In the previous example, notice that we used the Law of Cosines instead of the Law of Sines to find a second angle in the triangle, because there is only one angle between \(0\degree\) and \(180\degree\) with a given cosine. We don't have to check the results, as we would if we used the Law of Sines.
Use the Law of Cosines to find all triangles \(ABC\) with \(A = 48\degree,~ a = 10\text{,}\) and \(b = 15\text{.}\)
No solution
Even with the aid of GPS (Global Positioning System) instruments, aircraft pilots and ship captains need to understand navigation based on trigonometry.
The sailing club leaves the marina on a heading \(15\degree\) east of north and sails for 18 miles. They then change course, and after traveling for 12 miles on a heading \(35\degree\) east of north, they experience engine trouble and radio for help. The marina sends a speed boat to rescue them. How far should the speed boat go, and on what heading?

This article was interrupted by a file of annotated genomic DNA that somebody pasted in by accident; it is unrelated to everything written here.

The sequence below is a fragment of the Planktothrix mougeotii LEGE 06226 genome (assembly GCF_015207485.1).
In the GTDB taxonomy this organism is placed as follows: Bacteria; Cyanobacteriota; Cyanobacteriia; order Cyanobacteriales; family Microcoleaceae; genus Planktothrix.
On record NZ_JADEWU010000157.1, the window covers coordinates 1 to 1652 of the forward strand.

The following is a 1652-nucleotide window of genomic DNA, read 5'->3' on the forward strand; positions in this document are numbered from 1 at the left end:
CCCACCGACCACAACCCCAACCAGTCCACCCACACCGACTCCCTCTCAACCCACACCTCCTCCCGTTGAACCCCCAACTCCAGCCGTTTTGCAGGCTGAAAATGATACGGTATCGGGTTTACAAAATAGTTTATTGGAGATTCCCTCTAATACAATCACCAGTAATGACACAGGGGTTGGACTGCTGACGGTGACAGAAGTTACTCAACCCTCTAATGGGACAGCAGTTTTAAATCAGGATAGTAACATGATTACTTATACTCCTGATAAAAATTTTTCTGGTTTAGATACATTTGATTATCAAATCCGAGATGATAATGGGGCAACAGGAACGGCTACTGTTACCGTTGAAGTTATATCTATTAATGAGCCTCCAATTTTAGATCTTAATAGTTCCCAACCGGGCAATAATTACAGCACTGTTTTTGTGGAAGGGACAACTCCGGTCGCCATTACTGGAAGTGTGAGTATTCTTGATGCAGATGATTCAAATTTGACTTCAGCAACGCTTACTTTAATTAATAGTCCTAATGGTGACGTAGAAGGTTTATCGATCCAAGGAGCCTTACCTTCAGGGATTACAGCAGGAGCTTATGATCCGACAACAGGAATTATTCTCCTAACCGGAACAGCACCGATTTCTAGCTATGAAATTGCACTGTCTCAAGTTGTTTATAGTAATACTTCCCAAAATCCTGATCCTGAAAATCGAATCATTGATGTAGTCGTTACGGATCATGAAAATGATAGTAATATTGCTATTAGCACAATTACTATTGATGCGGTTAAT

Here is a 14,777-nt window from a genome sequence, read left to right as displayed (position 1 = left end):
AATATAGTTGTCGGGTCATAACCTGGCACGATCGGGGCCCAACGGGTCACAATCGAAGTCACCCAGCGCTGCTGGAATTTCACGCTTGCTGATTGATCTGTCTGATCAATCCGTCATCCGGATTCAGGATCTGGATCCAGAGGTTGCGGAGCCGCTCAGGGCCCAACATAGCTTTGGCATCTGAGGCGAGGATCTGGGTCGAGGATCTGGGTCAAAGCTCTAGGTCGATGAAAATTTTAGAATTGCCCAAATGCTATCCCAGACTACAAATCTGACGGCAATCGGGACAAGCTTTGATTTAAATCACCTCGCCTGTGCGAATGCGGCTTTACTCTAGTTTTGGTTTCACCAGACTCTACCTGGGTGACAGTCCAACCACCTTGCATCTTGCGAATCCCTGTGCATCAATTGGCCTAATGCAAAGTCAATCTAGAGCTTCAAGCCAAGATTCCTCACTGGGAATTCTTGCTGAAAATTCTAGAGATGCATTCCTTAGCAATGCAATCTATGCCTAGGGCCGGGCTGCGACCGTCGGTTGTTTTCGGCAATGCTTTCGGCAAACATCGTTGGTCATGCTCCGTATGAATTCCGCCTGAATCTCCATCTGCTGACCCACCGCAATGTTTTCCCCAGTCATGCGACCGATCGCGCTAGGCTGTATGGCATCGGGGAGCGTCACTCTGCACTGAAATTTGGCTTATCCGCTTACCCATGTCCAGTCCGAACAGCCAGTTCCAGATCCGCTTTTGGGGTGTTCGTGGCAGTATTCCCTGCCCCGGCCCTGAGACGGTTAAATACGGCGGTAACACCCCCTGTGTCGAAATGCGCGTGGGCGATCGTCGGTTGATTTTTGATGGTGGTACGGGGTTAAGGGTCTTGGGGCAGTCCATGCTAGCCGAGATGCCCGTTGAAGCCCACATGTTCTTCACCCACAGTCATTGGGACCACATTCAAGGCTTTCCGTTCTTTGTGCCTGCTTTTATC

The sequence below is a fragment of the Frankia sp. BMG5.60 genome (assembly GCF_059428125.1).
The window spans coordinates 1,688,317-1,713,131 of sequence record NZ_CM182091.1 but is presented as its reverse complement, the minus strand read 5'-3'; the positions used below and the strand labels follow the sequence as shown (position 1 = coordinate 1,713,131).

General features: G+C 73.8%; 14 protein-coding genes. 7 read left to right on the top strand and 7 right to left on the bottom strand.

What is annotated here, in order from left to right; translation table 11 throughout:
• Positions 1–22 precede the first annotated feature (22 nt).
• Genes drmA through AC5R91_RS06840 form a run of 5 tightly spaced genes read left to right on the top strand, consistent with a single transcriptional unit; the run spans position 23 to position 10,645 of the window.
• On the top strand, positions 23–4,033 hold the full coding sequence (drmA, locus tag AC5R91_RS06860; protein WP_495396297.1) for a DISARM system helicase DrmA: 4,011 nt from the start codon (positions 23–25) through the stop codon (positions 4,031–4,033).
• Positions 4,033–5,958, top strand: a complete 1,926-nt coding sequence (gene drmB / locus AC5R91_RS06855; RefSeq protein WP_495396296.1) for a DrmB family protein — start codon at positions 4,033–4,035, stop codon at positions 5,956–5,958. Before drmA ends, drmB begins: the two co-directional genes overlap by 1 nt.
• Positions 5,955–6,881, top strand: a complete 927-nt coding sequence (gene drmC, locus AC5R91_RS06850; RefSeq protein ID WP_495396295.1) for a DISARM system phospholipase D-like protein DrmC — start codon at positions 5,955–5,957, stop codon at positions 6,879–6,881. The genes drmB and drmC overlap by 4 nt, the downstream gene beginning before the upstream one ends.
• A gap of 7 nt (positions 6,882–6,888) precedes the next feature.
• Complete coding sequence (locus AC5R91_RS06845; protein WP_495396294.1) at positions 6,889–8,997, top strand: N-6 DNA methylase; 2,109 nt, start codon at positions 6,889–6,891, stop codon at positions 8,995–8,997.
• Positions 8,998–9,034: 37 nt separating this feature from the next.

We'd like to find the distance \(x\) and the angle \(\theta\) shown in the figure. In \(\triangle ABC\text{,}\) we can calculate the angle at point \(B\) where the sailing club changed course:
We know \(a = 12\) and \(c = 18\text{.}\) We use the Law of Cosines to find \(b\) and \(\angle A\text{.}\)
Next, we apply the Law of Cosines again to find \(\angle A\text{.}\)
Thus, \(x = 29.56\) and \(\theta = 8\degree + 15\degree = 23\degree\text{.}\) The speed boat should travel 29.56 miles on a heading \(23\degree\) east of north.